Next stop, Massachusetts

Strategies to Build the Bay State’s Transportation Future and Keep our Economy Moving

Published Date : November 16, 2010

Building from discussions at May’s National Transit Summit, a new strategy paper, Next Stop, Massachusetts  focuses on state transportation policies fundamental to the Commonwealth’s long-term economic competitiveness.

Despite years of independent reports sounding the alarm, the state’s inadequate transportation finances continue to place this critical infrastructure in jeopardy. This stubborn challenge persists because transportation lacks a broad base of support and the public is not adequately informed about transportation infrastructure’s critical economic contribution.

In response, the strategy paper offers a comprehensive plan that would set the stage for long-term stability.

The centerpiece of this strategy is regional financing for transportation. Raising funds regionally would allow different parts of the state to generate resources to meet their differing transportation needs.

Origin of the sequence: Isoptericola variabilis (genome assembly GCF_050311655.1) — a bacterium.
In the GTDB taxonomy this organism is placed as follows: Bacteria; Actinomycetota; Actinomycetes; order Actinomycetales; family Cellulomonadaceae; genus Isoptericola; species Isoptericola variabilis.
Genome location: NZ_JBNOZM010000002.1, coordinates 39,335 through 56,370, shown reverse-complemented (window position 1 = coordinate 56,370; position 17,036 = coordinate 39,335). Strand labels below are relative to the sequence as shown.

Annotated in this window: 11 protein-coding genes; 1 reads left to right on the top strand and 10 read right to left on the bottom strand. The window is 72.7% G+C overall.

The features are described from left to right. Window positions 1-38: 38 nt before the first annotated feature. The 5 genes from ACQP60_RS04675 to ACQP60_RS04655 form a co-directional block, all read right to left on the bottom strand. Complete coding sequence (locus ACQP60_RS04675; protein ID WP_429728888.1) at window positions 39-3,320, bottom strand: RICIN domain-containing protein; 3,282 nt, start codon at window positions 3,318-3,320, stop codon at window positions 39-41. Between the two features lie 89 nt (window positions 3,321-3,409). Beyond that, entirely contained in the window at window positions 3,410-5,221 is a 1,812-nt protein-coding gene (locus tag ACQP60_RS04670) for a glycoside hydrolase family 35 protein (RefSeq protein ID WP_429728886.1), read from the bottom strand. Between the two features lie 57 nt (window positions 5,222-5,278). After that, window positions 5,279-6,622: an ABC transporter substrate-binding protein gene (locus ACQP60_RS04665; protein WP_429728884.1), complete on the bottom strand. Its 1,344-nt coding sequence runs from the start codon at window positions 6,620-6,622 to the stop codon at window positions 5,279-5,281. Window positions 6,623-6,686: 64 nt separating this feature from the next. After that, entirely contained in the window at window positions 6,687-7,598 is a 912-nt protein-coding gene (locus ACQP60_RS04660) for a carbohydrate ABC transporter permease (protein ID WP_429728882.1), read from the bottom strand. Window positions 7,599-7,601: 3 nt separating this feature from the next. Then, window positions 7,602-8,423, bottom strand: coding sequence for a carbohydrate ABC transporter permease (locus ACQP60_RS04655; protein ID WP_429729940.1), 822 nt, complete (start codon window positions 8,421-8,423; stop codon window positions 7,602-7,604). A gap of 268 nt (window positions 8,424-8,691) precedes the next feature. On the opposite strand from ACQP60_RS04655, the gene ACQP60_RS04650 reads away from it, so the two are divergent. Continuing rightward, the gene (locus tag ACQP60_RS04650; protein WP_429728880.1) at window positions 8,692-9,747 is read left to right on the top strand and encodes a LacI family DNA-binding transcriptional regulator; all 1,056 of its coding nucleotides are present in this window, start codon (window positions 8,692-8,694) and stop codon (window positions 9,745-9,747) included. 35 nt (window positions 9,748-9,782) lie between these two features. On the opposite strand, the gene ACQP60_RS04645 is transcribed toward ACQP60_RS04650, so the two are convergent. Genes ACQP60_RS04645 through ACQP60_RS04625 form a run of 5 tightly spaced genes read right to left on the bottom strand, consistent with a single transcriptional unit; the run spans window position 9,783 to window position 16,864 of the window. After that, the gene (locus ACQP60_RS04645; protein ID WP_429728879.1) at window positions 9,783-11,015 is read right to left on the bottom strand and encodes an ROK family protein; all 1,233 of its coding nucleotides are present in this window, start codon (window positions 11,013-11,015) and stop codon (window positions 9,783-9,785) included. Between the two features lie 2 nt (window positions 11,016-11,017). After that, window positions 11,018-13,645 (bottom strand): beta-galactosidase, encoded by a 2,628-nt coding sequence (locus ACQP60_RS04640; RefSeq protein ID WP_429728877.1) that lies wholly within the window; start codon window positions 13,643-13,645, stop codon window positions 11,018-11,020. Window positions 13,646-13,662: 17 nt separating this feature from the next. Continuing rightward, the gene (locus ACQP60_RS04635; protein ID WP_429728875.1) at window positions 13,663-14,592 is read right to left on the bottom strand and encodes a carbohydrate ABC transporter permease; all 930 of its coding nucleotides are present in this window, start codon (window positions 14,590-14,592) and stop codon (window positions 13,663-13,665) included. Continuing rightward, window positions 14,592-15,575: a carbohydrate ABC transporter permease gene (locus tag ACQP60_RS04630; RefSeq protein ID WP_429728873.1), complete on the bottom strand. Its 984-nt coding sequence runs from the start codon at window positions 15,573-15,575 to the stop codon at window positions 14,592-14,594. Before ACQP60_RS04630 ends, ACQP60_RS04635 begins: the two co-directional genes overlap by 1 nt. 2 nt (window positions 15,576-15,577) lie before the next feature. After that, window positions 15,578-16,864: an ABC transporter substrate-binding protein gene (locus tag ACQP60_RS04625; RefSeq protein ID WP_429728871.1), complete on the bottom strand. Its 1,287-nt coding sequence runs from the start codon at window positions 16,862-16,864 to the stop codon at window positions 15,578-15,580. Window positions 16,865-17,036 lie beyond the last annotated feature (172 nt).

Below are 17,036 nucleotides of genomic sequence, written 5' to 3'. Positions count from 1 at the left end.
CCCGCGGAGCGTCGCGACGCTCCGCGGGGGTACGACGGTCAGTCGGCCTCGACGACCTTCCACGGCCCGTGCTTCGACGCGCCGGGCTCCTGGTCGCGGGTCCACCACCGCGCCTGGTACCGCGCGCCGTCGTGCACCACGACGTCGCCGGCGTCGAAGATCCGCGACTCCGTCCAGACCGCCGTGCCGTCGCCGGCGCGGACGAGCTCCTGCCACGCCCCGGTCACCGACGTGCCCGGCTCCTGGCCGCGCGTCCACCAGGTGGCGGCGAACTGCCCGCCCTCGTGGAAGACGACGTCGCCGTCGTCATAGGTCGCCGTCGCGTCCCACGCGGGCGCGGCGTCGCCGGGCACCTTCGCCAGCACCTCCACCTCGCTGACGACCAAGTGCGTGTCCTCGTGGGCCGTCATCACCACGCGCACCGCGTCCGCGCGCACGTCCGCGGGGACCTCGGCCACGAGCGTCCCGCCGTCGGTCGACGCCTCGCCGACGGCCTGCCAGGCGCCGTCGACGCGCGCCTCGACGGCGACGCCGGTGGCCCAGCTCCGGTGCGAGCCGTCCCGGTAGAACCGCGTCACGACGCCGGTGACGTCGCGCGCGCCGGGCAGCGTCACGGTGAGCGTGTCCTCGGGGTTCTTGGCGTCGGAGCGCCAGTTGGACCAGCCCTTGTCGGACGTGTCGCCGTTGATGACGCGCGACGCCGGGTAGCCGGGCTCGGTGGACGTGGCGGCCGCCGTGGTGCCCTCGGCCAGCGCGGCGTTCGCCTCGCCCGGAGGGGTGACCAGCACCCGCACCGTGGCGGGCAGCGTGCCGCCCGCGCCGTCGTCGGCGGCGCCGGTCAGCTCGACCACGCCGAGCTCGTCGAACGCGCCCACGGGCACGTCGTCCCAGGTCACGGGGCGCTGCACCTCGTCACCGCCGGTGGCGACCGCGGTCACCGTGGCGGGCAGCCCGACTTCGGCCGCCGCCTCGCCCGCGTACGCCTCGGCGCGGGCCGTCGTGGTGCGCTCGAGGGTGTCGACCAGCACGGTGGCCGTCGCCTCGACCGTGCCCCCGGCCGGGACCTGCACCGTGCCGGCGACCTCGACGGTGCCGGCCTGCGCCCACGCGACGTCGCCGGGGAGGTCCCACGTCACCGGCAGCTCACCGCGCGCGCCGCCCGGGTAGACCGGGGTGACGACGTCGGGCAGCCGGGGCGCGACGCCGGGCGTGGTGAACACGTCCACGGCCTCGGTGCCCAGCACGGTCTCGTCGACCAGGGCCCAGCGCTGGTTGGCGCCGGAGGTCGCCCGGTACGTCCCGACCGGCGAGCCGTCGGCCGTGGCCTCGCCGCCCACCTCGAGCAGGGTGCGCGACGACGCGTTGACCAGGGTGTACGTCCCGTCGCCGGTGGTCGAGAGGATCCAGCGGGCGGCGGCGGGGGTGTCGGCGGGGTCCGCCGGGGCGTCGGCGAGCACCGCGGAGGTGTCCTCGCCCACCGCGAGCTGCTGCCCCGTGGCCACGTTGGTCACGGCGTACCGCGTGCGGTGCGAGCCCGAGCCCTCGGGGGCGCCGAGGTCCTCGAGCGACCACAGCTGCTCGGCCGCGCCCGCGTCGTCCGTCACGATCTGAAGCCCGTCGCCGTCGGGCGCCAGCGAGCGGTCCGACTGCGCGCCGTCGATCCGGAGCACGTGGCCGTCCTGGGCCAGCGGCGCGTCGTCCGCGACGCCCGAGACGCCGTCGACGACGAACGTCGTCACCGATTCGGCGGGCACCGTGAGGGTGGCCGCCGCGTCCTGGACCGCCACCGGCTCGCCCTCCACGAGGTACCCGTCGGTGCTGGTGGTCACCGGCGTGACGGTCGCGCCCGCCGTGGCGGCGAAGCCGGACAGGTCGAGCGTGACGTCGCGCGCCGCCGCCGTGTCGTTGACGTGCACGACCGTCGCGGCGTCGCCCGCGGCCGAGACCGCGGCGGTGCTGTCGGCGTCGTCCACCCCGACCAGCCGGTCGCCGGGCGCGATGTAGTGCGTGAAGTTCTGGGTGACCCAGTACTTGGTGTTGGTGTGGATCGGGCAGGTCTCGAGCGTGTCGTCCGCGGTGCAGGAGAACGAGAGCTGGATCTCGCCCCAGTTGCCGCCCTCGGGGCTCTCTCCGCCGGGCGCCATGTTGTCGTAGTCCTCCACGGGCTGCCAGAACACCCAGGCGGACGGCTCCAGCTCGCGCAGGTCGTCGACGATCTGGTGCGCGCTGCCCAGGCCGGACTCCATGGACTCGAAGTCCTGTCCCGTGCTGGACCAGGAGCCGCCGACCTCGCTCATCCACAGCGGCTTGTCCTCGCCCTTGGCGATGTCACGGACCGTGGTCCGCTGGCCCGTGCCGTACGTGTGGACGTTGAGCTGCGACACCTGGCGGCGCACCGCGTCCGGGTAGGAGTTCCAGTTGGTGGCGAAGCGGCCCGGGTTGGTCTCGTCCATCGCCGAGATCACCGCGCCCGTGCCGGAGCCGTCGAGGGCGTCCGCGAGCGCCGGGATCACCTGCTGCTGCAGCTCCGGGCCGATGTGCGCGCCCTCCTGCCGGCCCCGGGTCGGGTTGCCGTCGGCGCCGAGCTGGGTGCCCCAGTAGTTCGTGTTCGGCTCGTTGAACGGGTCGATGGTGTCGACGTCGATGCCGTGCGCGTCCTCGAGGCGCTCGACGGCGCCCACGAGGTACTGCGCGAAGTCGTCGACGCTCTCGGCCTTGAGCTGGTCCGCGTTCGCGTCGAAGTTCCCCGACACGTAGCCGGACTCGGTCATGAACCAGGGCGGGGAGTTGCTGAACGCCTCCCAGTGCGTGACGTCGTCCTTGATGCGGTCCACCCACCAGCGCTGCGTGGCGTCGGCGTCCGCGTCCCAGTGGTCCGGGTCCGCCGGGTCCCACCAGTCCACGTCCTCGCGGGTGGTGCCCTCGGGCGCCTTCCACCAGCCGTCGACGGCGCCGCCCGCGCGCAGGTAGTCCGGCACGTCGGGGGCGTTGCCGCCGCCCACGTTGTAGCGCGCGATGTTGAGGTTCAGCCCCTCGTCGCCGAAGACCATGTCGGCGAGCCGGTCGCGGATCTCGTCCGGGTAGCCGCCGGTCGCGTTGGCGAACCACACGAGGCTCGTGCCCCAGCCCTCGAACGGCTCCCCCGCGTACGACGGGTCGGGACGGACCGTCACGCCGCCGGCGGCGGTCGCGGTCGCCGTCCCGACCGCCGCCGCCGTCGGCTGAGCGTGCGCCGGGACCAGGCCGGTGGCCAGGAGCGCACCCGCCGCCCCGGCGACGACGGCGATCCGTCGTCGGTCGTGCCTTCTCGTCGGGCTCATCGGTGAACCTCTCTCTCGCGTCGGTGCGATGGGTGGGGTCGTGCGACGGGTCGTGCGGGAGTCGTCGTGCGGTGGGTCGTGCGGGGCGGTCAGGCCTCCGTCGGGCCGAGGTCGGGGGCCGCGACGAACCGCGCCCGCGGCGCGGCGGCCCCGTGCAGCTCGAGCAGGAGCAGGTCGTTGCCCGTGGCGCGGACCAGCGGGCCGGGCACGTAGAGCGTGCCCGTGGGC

Another critical component is offering voters greater control over transportation finances. Funding transportation with regional ballot measures has been very effective in other states. Experience shows that voters are unusually receptive to paying for transportation investments that will directly serve their communities.

This strategy paper follows a National Transit Summit co-hosted by MassINC last May. The conference featured Federal Transit Administrator, Peter Rogoff, and general managers from six of the country’s largest transit systems. At this national forum, leaders drew attention to the unsustainable finances of aging transportation systems central to U.S. growth and productivity

Additional recommendations include: unifying transportation stakeholders by making the business community, riders, and legislators more effective advocates; maximizing the economic impact of transportation spending by better integrating land use planning; making transportation spending more efficient by creating comprehensive cost/benefit criteria; and establishing an independent office to evaluate transportation investments against these benchmarks.

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